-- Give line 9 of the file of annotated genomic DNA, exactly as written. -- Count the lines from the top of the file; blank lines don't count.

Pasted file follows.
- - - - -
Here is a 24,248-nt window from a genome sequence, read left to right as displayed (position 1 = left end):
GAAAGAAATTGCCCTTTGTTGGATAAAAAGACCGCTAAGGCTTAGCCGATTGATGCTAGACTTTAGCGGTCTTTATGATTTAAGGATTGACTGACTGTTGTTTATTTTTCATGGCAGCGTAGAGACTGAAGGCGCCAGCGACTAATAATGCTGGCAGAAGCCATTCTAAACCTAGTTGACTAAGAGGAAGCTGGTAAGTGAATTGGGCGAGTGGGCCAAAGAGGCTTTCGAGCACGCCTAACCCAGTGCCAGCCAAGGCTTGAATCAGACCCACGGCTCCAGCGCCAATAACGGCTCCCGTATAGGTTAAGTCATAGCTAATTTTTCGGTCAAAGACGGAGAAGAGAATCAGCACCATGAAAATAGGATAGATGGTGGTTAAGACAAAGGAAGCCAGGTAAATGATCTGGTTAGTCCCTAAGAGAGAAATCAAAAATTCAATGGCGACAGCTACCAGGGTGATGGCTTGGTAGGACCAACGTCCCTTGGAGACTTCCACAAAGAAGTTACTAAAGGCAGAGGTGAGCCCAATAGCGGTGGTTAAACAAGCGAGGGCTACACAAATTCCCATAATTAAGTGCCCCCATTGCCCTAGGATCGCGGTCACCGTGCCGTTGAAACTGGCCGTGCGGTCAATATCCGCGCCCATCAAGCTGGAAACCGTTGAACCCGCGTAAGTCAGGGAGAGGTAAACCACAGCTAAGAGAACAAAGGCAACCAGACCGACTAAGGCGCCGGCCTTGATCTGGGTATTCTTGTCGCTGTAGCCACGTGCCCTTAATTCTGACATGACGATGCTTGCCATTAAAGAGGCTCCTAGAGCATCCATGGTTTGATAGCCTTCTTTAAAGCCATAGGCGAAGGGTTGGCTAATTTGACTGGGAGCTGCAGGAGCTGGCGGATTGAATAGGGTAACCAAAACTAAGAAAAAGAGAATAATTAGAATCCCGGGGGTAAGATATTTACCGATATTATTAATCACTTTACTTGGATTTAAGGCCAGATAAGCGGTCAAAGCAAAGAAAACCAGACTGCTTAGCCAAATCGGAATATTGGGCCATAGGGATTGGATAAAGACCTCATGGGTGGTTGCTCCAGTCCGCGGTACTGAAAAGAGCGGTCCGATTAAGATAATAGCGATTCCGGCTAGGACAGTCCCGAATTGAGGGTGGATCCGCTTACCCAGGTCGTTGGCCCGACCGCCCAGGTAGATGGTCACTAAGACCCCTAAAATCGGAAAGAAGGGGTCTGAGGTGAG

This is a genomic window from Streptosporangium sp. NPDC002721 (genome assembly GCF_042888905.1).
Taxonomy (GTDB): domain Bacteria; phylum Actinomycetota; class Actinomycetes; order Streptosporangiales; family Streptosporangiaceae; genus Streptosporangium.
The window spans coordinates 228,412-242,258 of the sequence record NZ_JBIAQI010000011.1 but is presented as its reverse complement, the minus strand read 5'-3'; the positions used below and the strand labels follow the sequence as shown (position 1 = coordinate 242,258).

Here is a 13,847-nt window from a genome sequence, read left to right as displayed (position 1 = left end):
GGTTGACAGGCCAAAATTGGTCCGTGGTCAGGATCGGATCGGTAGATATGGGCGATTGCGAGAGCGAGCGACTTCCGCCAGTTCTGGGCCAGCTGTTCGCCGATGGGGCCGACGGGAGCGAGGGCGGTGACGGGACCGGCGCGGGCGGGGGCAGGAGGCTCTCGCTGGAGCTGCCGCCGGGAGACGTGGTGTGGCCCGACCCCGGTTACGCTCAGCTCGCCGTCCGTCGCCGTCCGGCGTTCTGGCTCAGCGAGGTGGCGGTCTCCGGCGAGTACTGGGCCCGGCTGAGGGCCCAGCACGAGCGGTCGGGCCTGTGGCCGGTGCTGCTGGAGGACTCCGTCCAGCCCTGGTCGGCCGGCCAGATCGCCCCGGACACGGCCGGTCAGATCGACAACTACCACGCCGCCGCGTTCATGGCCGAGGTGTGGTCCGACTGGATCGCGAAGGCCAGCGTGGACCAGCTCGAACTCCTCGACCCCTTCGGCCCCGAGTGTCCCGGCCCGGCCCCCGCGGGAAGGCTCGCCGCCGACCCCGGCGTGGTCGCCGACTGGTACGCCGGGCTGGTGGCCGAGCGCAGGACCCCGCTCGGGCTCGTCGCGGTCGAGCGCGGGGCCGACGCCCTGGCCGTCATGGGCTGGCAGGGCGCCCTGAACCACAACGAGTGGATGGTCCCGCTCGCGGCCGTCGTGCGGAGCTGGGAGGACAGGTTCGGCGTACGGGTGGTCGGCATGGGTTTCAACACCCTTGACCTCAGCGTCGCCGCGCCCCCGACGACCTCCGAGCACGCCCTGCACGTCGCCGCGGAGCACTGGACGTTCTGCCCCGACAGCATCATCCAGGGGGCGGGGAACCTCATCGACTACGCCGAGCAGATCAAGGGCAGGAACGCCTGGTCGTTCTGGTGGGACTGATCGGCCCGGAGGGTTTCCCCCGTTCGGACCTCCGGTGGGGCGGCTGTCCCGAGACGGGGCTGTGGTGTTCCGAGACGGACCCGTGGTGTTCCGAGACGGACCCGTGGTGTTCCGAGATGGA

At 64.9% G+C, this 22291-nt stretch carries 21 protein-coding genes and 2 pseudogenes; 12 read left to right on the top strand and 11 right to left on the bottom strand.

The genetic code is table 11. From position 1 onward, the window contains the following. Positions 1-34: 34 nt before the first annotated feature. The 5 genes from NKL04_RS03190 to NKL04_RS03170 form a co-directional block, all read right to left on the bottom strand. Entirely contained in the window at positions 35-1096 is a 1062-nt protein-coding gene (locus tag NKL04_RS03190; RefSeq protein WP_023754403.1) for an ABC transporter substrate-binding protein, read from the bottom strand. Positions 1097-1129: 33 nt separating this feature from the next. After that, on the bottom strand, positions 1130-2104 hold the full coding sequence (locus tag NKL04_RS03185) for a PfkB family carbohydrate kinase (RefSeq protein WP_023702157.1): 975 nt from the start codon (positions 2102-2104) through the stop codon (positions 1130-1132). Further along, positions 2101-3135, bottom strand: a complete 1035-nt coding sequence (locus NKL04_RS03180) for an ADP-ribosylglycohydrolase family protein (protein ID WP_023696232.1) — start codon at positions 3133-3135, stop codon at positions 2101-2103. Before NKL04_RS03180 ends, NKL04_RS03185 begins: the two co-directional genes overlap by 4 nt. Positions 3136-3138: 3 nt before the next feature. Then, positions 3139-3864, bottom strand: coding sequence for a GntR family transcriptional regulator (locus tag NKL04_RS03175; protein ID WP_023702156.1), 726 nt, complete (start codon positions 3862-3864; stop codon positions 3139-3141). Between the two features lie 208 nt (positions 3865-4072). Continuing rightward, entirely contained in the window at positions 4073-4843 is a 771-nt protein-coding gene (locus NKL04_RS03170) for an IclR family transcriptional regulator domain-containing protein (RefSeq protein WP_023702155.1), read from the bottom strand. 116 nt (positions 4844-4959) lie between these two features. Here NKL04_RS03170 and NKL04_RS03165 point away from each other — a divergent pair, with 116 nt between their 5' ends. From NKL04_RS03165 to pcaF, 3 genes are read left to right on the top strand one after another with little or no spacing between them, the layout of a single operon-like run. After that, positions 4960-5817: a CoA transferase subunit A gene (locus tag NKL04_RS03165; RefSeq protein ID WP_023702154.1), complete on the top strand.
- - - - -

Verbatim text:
The genetic code is table 11. From position 1 onward, the window contains the following. Positions 1-34: 34 nt before the first annotated feature. The 5 genes from NKL04_RS03190 to NKL04_RS03170 form a co-directional block, all read right to left on the bottom strand. Entirely contained in the window at positions 35-1096 is a 1062-nt protein-coding gene (locus tag NKL04_RS03190; RefSeq protein WP_023754403.1) for an ABC transporter substrate-binding protein, read from the bottom strand. Positions 1097-1129: 33 nt separating this feature from the next. After that, on the bottom strand, positions 1130-2104 hold the full coding sequence (locus tag NKL04_RS03185) for a PfkB family carbohydrate kinase (RefSeq protein WP_023702157.1): 975 nt from the start codon (positions 2102-2104) through the stop codon (positions 1130-1132). Further along, positions 2101-3135, bottom strand: a complete 1035-nt coding sequence (locus NKL04_RS03180) for an ADP-ribosylglycohydrolase family protein (protein ID WP_023696232.1) — start codon at positions 3133-3135, stop codon at positions 2101-2103. Before NKL04_RS03180 ends, NKL04_RS03185 begins: the two co-directional genes overlap by 4 nt. Positions 3136-3138: 3 nt before the next feature. Then, positions 3139-3864, bottom strand: coding sequence for a GntR family transcriptional regulator (locus tag NKL04_RS03175; protein ID WP_023702156.1), 726 nt, complete (start codon positions 3862-3864; stop codon positions 3139-3141). Between the two features lie 208 nt (positions 3865-4072). Continuing rightward, entirely contained in the window at positions 4073-4843 is a 771-nt protein-coding gene (locus NKL04_RS03170) for an IclR family transcriptional regulator domain-containing protein (RefSeq protein WP_023702155.1), read from the bottom strand. 116 nt (positions 4844-4959) lie between these two features. Here NKL04_RS03170 and NKL04_RS03165 point away from each other — a divergent pair, with 116 nt between their 5' ends. From NKL04_RS03165 to pcaF, 3 genes are read left to right on the top strand one after another with little or no spacing between them, the layout of a single operon-like run. After that, positions 4960-5817: a CoA transferase subunit A gene (locus tag NKL04_RS03165; RefSeq protein ID WP_023702154.1), complete on the top strand.